Curtis Linton '21 wanted to be an engineer. And he loved playing football. So when he was recruited by head coach Sean MacDonnell to play for UNH, Linton knew he’d found his place. Yes, he’d been recruited by other schools, but they wanted him to focus 100 percent on football. Majoring in engineering would take too much of his time and attention, they feared.
“Coach Mac was the only one who would give me a chance to do both,” Linton says. “It’s one of the best decisions I ever made, to come here.”
“The McNair program has helped me to apply the tools I get from classes and learn in a more productive manner."
But then Linton got sick the first semester of freshmen year. He lost about 30 pounds. He wasn’t prepared for the New Hampshire winter, for it being so dark and so cold. “Up here, you wear the cold,” he says. Coming into his second semester, he was struggling physically and academically. By the time spring break arrived, Linton was failing one course and had two Ds and a C in the other three.
“No one knew, not my mother, not my coach. It was tough; I’d always done well in school,” the Newark, Delaware, resident says. “But then I turned it around and ended the semester with an A, a B and two Cs. My GPA has been on the way up ever since.”
Turning his grades around made Linton eligible to become a McNair Scholar, which, among other things, requires qualified students to have a minimum 3.0 GPA. Part of the federally funded TRIO program that honors the memory of the late Challenger astronaut and noted laser physicist Ronald E. McNair, the program offers outreach and student services to give undergraduates a competitive edge when applying to graduate school and prepare them for success in their pursuit of a doctoral degree. Linton signed on with the program during the fall of 2018.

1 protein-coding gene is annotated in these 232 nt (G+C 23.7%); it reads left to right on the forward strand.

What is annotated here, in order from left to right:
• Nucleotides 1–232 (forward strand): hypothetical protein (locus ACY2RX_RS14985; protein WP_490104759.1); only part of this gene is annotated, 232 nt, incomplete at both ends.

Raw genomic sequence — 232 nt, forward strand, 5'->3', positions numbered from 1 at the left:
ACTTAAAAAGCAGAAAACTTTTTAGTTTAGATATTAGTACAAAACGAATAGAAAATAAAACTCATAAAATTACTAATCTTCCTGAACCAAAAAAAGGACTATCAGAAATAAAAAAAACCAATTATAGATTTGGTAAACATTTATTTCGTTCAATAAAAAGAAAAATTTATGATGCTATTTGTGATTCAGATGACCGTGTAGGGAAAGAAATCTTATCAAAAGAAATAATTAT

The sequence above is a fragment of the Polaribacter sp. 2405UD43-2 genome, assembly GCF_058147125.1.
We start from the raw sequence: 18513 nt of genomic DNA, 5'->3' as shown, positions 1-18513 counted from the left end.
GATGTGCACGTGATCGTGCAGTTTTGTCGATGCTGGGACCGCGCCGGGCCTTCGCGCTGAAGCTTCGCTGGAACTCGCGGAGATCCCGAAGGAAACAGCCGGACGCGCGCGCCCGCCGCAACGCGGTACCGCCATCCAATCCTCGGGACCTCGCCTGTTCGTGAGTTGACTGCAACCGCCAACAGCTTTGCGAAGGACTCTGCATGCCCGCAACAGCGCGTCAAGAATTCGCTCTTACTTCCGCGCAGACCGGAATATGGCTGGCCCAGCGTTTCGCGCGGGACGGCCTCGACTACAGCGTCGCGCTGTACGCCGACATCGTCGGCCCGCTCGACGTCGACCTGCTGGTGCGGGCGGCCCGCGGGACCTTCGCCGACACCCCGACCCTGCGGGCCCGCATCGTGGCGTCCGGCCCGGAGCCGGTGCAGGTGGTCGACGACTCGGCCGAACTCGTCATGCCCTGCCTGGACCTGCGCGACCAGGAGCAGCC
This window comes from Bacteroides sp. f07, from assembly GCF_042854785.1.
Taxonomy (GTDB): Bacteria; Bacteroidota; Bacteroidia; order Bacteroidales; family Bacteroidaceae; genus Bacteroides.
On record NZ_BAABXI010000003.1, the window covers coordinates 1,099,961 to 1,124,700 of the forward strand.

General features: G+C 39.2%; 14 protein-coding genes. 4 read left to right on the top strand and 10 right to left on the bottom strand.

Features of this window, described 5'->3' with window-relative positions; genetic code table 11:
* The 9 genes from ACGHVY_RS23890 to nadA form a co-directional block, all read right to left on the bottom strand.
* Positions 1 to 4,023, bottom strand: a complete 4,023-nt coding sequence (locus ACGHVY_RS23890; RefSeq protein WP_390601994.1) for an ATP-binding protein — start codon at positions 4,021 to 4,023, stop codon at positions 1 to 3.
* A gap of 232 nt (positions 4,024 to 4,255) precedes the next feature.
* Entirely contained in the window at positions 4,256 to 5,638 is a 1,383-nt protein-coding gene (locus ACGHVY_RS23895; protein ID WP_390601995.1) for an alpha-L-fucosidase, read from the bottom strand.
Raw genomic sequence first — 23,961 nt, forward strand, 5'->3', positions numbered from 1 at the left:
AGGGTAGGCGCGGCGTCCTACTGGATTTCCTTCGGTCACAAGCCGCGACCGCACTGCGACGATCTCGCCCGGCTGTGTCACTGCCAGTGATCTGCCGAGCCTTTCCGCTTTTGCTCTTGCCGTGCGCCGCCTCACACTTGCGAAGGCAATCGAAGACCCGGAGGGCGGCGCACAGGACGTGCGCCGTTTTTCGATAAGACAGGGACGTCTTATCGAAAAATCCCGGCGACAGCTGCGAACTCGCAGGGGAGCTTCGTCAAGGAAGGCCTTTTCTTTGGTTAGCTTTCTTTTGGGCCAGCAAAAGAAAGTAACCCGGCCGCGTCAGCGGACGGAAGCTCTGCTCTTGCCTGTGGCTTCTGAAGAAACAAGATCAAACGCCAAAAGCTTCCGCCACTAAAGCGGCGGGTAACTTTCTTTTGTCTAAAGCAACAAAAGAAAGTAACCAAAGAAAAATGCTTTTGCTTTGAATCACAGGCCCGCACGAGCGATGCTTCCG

“The McNair program has helped me apply the tools I get from classes and learn in a more productive manner,” Linton says.
During the summer, Linton, a member of the National Society of Black Engineers, was one of 15 students to present their research at the UNH McNair Scholar research symposium. Following that event, he traveled to California and shared his work on a weightless exercise system for outer space with students and experts at UCLA.
When he was growing up, math and science were things Linton did for fun. He liked them and was good at them and knew he wanted a career in the STEM field. Now, as a mechanical engineering major, he is looking beyond a bachelor’s degree; he thinks he’d like to teach one day as a way to give back some of what has been given to him.
“Coming into UNH, I didn’t have a concrete grasp of what a Ph.D. program was about,” Linton says. “I didn’t know it was research-focused. That really appeals to me. I wouldn't mind going on to become Dr. Linton.”